Start the summary of the document by clearly defining its purpose and content. How you formulate this section depends on the desired result for the reader or audience. It should immediately find value in the information you present. The details contained in the introduction should therefore captivate and capture the reader's attention.

Company information:
Inform the reader about your company name including contact information and location, provide a description of your activity and purpose, as well as the size and scope of your business. In some cases, the summary will introduce the founders, investors and management. It may include background information from anyone describing past industry or start-up experiences or historical contexts about the current situation of the business. When used in a presentation or research report, introduce the team that presents or is responsible for the results of the report.

Products and Services:
Describe the problem you are solving or the need you can meet. For a report you can highlight here what you have researched and what the reader should know about your results. In a project proposal, state what you want to achieve and what you need to make it successful. For marketing plans or product presentations, tell the reader why your service or product is relevant at this point, who your customers are and where the customer benefit lies.

Financial Data:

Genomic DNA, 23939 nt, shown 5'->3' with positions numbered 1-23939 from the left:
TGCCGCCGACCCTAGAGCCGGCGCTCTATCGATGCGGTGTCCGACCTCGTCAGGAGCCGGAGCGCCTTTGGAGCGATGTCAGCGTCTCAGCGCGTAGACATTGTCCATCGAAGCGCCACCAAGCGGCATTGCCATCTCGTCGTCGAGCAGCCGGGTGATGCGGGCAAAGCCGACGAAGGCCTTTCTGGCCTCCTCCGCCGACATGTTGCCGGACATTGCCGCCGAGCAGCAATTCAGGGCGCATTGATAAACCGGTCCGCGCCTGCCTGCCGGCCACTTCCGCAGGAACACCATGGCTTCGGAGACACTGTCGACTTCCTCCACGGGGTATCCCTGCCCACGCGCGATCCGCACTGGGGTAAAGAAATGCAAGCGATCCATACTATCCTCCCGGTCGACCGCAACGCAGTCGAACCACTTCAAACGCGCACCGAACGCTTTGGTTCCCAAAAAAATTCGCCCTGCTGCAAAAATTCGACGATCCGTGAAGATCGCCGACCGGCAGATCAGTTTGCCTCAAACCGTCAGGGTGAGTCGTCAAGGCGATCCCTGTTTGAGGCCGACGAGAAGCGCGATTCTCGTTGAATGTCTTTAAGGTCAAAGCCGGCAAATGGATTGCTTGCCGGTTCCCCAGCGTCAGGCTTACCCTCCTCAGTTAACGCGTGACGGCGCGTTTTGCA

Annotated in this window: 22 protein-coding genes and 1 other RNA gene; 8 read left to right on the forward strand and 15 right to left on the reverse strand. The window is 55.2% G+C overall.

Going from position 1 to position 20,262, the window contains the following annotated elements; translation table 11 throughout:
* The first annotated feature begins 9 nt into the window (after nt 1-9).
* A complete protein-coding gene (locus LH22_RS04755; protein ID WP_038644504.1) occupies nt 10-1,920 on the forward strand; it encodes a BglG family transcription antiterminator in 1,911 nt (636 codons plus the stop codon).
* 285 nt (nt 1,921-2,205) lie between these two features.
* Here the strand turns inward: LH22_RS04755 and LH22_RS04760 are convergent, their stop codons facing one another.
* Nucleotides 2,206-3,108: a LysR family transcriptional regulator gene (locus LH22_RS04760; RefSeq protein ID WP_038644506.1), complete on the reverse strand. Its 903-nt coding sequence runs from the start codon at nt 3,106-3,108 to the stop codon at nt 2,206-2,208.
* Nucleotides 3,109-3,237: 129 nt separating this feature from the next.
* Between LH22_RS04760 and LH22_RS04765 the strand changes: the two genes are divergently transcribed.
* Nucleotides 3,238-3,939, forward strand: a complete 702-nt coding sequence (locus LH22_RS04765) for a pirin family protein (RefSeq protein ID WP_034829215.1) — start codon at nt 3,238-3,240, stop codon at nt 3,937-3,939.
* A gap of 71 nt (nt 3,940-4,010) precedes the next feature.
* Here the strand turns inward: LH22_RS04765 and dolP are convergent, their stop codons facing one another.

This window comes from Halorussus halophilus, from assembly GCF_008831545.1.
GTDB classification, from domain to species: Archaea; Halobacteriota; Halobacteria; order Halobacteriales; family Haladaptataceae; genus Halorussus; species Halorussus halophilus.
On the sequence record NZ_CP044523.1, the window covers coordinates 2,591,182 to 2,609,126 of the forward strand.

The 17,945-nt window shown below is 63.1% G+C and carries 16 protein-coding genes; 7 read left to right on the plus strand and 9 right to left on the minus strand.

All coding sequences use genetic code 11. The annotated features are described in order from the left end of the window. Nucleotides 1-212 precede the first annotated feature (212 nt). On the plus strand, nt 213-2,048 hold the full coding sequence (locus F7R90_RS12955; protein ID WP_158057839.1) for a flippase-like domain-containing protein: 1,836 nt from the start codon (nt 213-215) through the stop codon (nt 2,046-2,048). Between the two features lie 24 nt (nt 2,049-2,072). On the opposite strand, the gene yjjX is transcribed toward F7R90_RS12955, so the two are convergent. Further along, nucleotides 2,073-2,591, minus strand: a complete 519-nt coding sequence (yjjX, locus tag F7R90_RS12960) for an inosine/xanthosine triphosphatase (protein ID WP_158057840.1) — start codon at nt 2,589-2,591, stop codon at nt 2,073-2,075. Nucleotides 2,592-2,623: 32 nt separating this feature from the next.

The summary could summarize important financial data that is relevant to the reader, or data that supports your research. If the purpose is to secure funding, indicate the specific amount you need. Make sure you provide the context for the financial data or any number you highlight in the abstract. Show the financial development over the next 3 years and mention the key figures.

Market Analysis:
The executive summary of a business plan could tell you why the market is attractive and what important characteristics the industry has. Consider questions like: Is there a five-year plan for this market? How do you plan to increase your customer base and market share? What does your research about your customers tell you that the reader should know?

Competitive Analysis:
This section should answer the following questions:

  • What is the competitive advantage of your proposed solution or product and with whom or what do you compete in this market?
  • What are the opportunities now and in the future?
  • What are the risks in your market and your product or service?
  • Do you have relevant experience with important competitors?
  • What growth plans are there for the future and what obstacles do you think are being tackled?

Summarize your results, the problem discussed and the solution or project and the proposed work. If there is a decision that the reader needs to make, point it out. Make the results obvious, but make curious about the overall content.

What You Should Look out for in the Summary: